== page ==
What is so sad about the mess Rhode Island has fallen into is that it was completely avoidable.
Governor Carcieri did not have to launch a jihad against public sector employment. Nor was it necessary to hand massive tax breaks to the wealthy. Had we avoided those tax breaks, we wouldn’t have had to slash municipal aid and send property taxes through the roof. Had we not raised property taxes, we would have a stronger housing market, and had we not engaged in massive austerity, the rest of our economy would be doing better as well. If our unemployment insurance tax rate were less punitive, then fewer businesses would have gone under. None of this had to happen.
It seems that things are finally looking up for the Rhode Island economy. Unemployment is falling, despite a regional recession, and numerous other economic indicators are showing positive signs.
There remain many road blocks ahead for our economy, as we deal with the aftermath of 38 Studios, municipal budget disasters, and other legacies of the Carcieri era, so it is by no means clear that these positive trends will continue, but there is certainly more cause for optimism now than we have had for quite some time.
As Leonard Lardaro, an economist at URI, puts it, we’re “in a recovery the magnitude of which almost nobody in this state seems to fully comprehend.” But we should not take this as evidence that the economy of the Ocean State is suddenly being managed well. Rhode Island is a severely depressed economy with relatively strong fundamentals. If you don’t keep kicking it, it will recover, even if the transition is only from terrible to mediocre leadership.
Carcieri is gone, it is true. But the very conservative General Assembly was fully complicit in Carcieri’s blunders, earning them effusive praise from the Wall St. Journal. As Dan Lawlor puts it, “it is remarkable how much of his vision was enacted, sometimes excitedly, by the Democratic General Assembly and its leaders, specifically Gordon Fox and Theresa Paiva Weed.”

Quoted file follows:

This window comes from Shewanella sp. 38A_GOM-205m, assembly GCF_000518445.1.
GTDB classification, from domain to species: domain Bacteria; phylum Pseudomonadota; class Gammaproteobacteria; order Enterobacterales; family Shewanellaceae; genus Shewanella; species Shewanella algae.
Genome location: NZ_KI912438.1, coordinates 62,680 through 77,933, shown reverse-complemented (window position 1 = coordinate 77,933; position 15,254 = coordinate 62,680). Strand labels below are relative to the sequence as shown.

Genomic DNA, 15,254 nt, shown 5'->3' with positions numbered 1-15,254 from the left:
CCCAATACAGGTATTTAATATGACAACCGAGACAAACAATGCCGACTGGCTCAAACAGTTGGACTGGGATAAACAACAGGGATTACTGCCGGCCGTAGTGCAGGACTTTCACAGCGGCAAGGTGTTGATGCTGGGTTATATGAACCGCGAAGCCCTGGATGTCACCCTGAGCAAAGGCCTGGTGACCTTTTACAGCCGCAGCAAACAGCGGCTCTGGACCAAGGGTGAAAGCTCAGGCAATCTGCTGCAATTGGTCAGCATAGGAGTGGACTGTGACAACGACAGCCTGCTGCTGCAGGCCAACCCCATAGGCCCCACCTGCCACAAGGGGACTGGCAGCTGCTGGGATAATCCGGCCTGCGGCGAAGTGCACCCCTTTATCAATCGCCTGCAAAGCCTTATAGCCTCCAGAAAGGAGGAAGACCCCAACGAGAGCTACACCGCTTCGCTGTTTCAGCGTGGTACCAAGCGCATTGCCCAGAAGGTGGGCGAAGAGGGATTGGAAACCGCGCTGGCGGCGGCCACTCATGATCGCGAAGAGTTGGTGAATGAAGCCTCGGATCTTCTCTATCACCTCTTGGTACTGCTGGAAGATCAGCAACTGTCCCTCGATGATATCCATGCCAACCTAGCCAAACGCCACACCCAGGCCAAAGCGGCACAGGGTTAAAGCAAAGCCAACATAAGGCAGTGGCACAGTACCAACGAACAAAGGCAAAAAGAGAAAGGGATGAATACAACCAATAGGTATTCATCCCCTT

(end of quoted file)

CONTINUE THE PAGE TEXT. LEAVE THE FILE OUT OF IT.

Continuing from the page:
There is much truth to this. Although it is hard to argue that pro-choice, pro-marriage Fox isn’t at least a moderate improvement over his predecessors, as House Majority Leader, he was a major proponent of the income tax cuts at the heart of Rhode Island’s problems.
After a bruising reelection battle, Fox made mild noises about potentially being more open to sensible tax reform, but given his past record, it is unclear whether anything will come of this. Nominally a Democrat, Paiva Weed shares Fox’s rather extreme economic conservatism, but she does not share Fox’s more moderate social views. Indeed, she is probably the primary obstacle to marriage equality passing in 2013.
Although Chafee is pushing for some distinctly insufficient reforms, they will probably mostly fail, and it is hard to imagine the General Assembly putting together anything remotely up to the task.
What must be done is actually quite straightforward. We need a jobs bill and tax reform: We need to reverse Carcieri’s austerity by rehiring the teachers, firefighters, and policemen whose jobs he cut. We should also make new investments in critical areas, restoring our crumbling roads and bridges, creating bicycle infrastructure and commuter rail lines, expanding and improving URI, and building tons of medical schools to take advantage of the extreme demand for new doctors. We should begin paring back property taxes and fixing budgets by restoring aid to cities and towns and allowing them to levy local income taxes to offset property taxes.
To pay for all this, we should restore the pre-2006 income tax rates and create new brackets for the wealthy, with a top marginal rate of at least 13%. We also need to restructure the hugely regressive unemployment insurance tax as a simple and constant flat, low rate, a reform that could easily raise revenue while making the tax code much less regressive and much more business-friendly.
With the current conservatives in office, almost none of this will happen. But it is definitely worth fighting for.